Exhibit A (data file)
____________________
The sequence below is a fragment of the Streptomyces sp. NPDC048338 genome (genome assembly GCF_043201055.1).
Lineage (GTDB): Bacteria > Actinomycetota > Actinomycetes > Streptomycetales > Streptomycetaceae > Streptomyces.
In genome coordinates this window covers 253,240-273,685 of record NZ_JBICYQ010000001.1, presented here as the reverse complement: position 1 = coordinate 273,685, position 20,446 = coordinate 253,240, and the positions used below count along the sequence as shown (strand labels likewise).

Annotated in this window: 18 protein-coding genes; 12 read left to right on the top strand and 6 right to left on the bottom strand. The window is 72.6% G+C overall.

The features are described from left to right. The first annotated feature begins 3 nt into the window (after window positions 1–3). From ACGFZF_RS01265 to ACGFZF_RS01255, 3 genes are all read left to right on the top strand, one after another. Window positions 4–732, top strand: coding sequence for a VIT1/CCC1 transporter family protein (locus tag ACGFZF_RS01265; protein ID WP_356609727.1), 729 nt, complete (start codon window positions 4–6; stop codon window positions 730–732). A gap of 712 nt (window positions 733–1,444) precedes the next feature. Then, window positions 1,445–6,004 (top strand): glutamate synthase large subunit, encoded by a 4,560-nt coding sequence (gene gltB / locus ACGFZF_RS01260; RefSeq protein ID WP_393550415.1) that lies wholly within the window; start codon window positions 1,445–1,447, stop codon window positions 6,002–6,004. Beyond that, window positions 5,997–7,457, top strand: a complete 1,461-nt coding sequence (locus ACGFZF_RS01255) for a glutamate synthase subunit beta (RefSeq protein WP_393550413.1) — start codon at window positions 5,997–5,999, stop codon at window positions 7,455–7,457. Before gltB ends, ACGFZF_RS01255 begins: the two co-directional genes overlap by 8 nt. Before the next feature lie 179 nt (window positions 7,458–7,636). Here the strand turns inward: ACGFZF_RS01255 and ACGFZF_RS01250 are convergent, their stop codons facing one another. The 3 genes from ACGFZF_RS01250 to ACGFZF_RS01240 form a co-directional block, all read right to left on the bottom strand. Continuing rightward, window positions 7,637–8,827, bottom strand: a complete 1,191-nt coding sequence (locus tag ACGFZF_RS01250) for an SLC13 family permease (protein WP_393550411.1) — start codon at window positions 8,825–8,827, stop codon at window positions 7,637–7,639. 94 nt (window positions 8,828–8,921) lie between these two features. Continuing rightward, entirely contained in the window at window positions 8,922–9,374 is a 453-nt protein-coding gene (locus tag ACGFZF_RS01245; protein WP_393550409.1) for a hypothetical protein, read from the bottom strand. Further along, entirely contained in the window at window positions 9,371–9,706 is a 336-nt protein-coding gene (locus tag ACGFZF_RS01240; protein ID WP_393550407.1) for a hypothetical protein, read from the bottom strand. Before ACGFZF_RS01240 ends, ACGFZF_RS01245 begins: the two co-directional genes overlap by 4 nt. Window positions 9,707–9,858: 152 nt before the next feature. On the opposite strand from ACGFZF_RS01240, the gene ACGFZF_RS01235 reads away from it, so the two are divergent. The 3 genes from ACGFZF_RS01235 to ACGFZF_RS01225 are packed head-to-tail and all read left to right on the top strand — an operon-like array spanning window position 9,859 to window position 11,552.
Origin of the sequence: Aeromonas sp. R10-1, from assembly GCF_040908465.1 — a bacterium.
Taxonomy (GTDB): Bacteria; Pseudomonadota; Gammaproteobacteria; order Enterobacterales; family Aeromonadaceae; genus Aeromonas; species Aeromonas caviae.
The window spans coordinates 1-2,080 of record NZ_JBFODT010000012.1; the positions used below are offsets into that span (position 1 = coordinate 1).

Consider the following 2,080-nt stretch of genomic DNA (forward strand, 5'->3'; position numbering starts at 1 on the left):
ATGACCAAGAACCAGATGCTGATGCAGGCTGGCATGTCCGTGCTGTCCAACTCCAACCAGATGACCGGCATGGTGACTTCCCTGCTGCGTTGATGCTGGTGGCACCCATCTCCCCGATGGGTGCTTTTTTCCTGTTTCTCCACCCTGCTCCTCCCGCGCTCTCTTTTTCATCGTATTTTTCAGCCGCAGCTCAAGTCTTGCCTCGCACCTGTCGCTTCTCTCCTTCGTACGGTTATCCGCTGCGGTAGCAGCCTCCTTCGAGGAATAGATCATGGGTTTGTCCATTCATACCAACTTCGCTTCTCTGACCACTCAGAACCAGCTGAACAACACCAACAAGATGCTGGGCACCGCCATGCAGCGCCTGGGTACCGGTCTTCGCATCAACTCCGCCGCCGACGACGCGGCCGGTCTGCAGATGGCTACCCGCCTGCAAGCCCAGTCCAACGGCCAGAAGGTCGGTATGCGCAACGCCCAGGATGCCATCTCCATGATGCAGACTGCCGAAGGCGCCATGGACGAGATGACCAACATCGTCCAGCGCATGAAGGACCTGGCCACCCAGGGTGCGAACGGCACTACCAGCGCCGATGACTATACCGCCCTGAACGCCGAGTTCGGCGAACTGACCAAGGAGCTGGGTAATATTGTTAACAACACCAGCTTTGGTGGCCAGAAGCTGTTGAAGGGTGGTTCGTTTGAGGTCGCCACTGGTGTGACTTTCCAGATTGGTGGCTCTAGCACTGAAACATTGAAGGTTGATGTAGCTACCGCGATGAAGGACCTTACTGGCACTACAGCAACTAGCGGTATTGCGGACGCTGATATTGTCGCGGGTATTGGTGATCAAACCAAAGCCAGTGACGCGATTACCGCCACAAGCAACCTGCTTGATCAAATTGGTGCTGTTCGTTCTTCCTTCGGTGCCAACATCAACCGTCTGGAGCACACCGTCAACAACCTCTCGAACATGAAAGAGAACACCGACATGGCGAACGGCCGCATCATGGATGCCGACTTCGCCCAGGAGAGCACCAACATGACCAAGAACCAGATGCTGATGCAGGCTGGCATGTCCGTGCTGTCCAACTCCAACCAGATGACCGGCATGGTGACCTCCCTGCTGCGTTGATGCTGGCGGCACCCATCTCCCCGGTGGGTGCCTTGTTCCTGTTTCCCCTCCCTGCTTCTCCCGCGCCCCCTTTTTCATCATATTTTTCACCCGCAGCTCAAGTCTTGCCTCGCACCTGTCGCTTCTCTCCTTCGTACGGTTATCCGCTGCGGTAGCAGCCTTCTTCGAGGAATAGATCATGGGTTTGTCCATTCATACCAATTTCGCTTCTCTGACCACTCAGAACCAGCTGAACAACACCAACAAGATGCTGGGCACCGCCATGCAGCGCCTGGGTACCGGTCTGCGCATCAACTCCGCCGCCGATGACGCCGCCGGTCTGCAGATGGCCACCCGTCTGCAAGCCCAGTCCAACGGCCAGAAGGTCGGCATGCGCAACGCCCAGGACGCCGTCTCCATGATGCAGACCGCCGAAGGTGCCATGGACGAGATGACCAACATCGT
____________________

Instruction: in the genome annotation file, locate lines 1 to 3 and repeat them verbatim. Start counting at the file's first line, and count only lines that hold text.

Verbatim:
The sequence below is a fragment of the Streptomyces sp. NPDC048338 genome (genome assembly GCF_043201055.1).
Lineage (GTDB): Bacteria > Actinomycetota > Actinomycetes > Streptomycetales > Streptomycetaceae > Streptomyces.
In genome coordinates this window covers 253,240-273,685 of record NZ_JBICYQ010000001.1, presented here as the reverse complement: position 1 = coordinate 273,685, position 20,446 = coordinate 253,240, and the positions used below count along the sequence as shown (strand labels likewise).